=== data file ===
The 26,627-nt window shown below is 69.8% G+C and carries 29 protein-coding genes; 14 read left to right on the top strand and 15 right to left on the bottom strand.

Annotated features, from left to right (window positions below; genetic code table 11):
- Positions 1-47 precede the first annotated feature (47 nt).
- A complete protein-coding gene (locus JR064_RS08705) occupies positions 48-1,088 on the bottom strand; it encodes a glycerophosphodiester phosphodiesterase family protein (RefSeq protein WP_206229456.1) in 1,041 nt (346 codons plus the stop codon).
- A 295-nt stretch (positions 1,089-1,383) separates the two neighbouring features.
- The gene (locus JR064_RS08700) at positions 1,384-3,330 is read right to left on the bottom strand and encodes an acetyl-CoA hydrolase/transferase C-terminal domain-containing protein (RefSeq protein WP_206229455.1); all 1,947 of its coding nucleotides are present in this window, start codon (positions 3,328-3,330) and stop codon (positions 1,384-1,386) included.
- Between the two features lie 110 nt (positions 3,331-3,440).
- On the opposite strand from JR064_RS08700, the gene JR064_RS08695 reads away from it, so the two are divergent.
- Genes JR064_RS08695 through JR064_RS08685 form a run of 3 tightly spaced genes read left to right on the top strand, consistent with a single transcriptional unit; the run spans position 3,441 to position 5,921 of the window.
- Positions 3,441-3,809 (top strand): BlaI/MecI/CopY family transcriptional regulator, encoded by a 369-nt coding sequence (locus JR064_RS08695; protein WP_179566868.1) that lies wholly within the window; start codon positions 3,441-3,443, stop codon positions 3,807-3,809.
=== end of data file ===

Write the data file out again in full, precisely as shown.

The 26,627-nt window shown below is 69.8% G+C and carries 29 protein-coding genes; 14 read left to right on the top strand and 15 right to left on the bottom strand.

Annotated features, from left to right (window positions below; genetic code table 11):
- Positions 1-47 precede the first annotated feature (47 nt).
- A complete protein-coding gene (locus JR064_RS08705) occupies positions 48-1,088 on the bottom strand; it encodes a glycerophosphodiester phosphodiesterase family protein (RefSeq protein WP_206229456.1) in 1,041 nt (346 codons plus the stop codon).
- A 295-nt stretch (positions 1,089-1,383) separates the two neighbouring features.
- The gene (locus JR064_RS08700) at positions 1,384-3,330 is read right to left on the bottom strand and encodes an acetyl-CoA hydrolase/transferase C-terminal domain-containing protein (RefSeq protein WP_206229455.1); all 1,947 of its coding nucleotides are present in this window, start codon (positions 3,328-3,330) and stop codon (positions 1,384-1,386) included.
- Between the two features lie 110 nt (positions 3,331-3,440).
- On the opposite strand from JR064_RS08700, the gene JR064_RS08695 reads away from it, so the two are divergent.
- Genes JR064_RS08695 through JR064_RS08685 form a run of 3 tightly spaced genes read left to right on the top strand, consistent with a single transcriptional unit; the run spans position 3,441 to position 5,921 of the window.
- Positions 3,441-3,809 (top strand): BlaI/MecI/CopY family transcriptional regulator, encoded by a 369-nt coding sequence (locus JR064_RS08695; protein WP_179566868.1) that lies wholly within the window; start codon positions 3,441-3,443, stop codon positions 3,807-3,809.